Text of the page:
The sixth infusion continued to have bitterness and astringency while the sweetness increased. The seventh was sweeter still, with a large increase in the amount of flavor as well. The sweetness was actually quite nice and had a honey-ish character to it. Surprisingly, there wasn’t all that much bitterness and only a small amount of astringency. In the last three steeps the flavors were clearly starting to taper off and the tea was reminiscent of most other pu’ers on their last legs, presenting some sweetness accompanied by some astringency.

So what’s the verdict? I was dreading I might not like this tea, which is why I’ve put it off for so long. At the same time I held hope I’d learn a lot about how aged pu’er tastes from it and find it a really pleasant tea to drink. As was to be expected, the truth lay somewhere in between.

Despite the base material being what it is, this was not a bad tea. It’s not a great tea, but it’s quite decent. You can taste that the leaf material isn’t the best, but despite that this was a fairly interesting tea to session and also pretty decent flavor-wise. I did not expect any qi from this tea and didn’t get any either. I can see this tea improving gradually over the years, but it’s never going to suddenly become stellar after a decade or two. That being said, I don’t see it being worth to try to age this one and mine isn’t going back in the pumidor. I’m going to be drinking it as part of my active rotation. For that purpose it’s actually better that this one doesn’t have qi, because that allows me to drink it anytime I want.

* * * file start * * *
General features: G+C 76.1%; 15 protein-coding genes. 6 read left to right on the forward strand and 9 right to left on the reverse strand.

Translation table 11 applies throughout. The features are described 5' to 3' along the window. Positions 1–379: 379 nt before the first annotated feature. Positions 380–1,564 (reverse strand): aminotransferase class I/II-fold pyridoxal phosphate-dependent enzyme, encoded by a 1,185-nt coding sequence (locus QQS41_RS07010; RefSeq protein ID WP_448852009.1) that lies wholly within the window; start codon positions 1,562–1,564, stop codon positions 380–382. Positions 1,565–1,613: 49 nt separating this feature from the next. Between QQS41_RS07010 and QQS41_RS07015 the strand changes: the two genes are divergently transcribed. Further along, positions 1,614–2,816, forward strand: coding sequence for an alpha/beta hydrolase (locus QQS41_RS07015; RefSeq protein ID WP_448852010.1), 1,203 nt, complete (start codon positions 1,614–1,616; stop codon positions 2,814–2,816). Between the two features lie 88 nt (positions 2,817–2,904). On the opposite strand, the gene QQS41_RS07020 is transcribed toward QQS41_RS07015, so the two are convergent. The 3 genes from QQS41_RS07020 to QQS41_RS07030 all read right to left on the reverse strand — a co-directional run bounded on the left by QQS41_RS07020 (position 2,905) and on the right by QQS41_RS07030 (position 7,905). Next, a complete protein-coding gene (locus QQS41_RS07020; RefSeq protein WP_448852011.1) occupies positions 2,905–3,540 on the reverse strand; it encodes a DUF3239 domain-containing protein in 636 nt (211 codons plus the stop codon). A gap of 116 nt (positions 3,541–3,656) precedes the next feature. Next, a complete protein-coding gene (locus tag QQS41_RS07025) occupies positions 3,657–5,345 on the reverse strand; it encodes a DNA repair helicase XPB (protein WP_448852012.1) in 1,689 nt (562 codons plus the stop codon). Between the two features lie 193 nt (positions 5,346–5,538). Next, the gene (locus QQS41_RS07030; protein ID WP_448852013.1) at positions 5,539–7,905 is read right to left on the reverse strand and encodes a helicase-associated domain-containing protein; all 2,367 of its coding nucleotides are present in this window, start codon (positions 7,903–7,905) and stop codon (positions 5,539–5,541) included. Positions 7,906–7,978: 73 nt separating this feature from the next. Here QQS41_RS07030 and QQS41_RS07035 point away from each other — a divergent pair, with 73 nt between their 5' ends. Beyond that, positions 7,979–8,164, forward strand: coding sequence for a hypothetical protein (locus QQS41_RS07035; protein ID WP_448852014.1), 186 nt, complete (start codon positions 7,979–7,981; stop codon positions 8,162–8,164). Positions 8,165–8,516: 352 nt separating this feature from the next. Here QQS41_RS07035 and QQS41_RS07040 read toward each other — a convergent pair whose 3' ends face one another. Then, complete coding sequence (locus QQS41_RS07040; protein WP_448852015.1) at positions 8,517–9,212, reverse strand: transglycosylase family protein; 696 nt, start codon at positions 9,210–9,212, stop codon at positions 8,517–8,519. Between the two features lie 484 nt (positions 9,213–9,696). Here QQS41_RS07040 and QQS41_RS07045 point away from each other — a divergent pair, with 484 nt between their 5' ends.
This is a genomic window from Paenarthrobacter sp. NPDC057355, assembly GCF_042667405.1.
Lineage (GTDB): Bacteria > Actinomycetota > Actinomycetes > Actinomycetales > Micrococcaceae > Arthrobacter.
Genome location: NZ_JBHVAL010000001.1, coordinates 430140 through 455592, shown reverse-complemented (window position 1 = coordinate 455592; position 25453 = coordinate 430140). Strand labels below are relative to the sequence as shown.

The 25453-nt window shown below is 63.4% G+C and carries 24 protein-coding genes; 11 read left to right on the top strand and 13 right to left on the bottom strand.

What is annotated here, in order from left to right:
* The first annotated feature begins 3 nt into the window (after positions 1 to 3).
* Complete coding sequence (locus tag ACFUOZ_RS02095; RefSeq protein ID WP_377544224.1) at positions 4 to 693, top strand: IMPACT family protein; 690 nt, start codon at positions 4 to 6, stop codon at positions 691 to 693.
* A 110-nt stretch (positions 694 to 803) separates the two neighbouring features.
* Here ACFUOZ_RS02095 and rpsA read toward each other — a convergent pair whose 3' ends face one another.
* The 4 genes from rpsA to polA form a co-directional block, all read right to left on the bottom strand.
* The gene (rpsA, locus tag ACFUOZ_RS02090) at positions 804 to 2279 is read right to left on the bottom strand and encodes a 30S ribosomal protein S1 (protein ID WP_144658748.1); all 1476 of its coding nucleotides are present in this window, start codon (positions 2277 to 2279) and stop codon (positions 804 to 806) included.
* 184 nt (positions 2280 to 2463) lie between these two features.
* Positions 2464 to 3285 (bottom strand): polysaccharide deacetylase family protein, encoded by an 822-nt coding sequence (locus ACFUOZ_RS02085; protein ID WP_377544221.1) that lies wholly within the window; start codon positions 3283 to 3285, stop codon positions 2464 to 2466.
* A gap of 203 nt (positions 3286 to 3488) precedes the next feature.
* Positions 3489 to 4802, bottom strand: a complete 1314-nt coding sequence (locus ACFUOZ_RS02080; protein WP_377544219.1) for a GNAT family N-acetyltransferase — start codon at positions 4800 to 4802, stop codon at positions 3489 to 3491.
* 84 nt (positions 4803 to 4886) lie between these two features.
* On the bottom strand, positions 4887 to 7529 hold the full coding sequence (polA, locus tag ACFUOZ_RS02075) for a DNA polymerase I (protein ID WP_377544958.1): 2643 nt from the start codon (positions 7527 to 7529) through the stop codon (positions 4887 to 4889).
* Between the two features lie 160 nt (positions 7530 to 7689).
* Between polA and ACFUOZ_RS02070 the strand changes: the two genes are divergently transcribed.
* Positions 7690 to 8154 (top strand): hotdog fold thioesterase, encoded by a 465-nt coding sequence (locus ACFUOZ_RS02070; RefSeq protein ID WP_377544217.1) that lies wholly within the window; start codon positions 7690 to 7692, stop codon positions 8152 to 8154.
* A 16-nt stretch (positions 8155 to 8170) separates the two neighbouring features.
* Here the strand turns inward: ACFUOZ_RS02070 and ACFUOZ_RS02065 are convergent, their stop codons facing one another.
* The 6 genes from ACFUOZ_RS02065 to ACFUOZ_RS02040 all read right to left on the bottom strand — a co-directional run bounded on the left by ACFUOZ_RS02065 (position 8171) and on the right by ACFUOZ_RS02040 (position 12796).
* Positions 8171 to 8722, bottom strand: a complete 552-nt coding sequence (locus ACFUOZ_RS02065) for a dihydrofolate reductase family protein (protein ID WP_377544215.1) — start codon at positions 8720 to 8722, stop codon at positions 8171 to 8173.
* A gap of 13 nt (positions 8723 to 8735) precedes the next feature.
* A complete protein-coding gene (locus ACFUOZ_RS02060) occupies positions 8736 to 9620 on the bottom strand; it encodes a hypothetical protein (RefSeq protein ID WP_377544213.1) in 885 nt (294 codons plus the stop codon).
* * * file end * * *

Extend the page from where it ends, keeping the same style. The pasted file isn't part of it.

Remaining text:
I don’t know how much of it stems from the leaf material being pretty chopped up, but I was a bit surprised about the amount of bitterness in this tea. It may be due to the fact that I nearly always brew sheng in clay, but I’m not used to bitterness in raw pu’er. Astringency, yes. Bitterness, no. Makes me wonder how bitter this tea was when it went on sale. I’m not one of those people who think bitterness is bad, not at all, but this tea can get a bit nasty if you let it cool down. It’s the bitterness that held me back from pushing this sheng any harder in the mid steeps in fear of it becoming undrinkable. I will have to experiment in the future how much the bitterness correlates to the steeping time.

Despite this being a fairly decent tea, I find it hard to recommend because I simply feel there are better teas you could be buying at this price point. Even if you’re looking for a simple daily drinker, I still think there are many better inexpensive alternatives available. The tea isn’t forgiving enough for a pu’er novice nor interesting enough to satisfy a more seasoned drinker. It’s an okay tea, but with so many great teas out there it simply isn’t competitive enough in my opinion.

Flavors: Bitter, Coffee, Fruity, Honey, Smoke, Vanilla

Preparation
Boiling 0 min, 15 sec 9 g 4 OZ / 130 ML